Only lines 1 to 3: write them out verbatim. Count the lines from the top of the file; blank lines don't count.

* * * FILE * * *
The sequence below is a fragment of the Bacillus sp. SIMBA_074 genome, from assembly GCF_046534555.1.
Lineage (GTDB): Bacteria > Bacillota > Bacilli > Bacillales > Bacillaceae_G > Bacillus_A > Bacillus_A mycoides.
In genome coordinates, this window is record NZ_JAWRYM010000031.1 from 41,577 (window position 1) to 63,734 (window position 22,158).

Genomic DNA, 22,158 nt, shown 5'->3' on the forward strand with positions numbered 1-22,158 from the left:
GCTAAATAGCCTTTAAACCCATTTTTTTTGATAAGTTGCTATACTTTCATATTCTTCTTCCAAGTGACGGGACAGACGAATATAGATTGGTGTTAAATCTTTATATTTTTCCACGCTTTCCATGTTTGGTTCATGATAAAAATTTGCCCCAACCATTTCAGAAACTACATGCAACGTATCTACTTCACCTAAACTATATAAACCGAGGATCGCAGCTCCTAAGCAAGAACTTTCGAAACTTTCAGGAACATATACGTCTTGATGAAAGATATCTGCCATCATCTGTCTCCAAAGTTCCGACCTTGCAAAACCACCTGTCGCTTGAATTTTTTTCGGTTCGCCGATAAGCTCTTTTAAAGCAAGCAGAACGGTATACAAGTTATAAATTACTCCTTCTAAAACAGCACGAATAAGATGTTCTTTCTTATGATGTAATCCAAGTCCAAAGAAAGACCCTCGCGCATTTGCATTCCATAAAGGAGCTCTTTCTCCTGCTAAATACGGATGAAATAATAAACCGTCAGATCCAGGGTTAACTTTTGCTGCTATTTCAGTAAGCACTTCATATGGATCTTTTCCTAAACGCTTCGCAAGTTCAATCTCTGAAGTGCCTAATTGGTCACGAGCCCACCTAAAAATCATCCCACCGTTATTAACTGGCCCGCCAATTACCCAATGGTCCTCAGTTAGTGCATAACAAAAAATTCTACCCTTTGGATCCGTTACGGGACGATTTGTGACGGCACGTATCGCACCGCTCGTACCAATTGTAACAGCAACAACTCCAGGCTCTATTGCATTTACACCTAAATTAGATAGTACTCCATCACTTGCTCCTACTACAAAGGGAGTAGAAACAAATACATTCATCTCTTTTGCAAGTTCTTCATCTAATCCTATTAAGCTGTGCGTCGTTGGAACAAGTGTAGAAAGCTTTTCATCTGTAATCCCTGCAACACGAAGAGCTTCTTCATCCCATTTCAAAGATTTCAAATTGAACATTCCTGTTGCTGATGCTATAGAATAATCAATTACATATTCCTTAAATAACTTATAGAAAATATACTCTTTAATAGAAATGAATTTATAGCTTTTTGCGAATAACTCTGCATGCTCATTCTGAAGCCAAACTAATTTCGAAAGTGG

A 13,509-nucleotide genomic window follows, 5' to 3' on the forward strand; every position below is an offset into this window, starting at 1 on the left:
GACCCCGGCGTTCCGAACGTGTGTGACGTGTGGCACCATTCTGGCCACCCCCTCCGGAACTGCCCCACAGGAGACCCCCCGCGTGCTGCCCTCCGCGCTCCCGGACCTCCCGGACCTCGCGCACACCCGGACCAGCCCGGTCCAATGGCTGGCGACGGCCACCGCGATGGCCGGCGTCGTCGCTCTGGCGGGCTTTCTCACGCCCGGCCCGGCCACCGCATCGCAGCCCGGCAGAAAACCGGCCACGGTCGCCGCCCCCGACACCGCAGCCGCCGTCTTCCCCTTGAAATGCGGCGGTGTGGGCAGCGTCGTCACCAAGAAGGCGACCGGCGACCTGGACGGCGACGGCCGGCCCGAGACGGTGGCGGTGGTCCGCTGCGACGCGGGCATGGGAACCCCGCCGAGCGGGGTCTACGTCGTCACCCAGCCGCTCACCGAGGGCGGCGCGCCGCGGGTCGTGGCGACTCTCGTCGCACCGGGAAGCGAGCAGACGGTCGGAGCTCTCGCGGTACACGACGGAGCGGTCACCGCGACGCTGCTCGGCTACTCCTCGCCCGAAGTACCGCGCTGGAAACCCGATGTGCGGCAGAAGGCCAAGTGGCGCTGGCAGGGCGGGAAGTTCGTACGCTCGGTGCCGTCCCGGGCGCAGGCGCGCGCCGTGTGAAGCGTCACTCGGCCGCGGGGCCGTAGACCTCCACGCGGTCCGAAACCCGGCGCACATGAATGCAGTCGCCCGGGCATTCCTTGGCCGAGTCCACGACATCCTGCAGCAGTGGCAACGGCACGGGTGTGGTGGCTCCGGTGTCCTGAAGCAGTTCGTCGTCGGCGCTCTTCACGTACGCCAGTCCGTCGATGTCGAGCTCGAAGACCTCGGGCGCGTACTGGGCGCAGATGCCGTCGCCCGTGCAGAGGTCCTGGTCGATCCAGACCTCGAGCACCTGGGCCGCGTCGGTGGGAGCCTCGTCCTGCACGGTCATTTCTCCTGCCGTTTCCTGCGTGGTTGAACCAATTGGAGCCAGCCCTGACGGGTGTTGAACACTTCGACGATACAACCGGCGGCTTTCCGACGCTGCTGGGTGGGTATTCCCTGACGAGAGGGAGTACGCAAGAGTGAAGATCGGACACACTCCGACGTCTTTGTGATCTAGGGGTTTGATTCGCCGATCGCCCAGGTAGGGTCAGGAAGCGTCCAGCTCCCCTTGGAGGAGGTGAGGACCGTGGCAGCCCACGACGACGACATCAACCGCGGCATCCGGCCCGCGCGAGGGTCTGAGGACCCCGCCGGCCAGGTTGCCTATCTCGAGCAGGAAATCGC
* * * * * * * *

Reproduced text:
The sequence below is a fragment of the Bacillus sp. SIMBA_074 genome, from assembly GCF_046534555.1.
Lineage (GTDB): Bacteria > Bacillota > Bacilli > Bacillales > Bacillaceae_G > Bacillus_A > Bacillus_A mycoides.
In genome coordinates, this window is record NZ_JAWRYM010000031.1 from 41,577 (window position 1) to 63,734 (window position 22,158).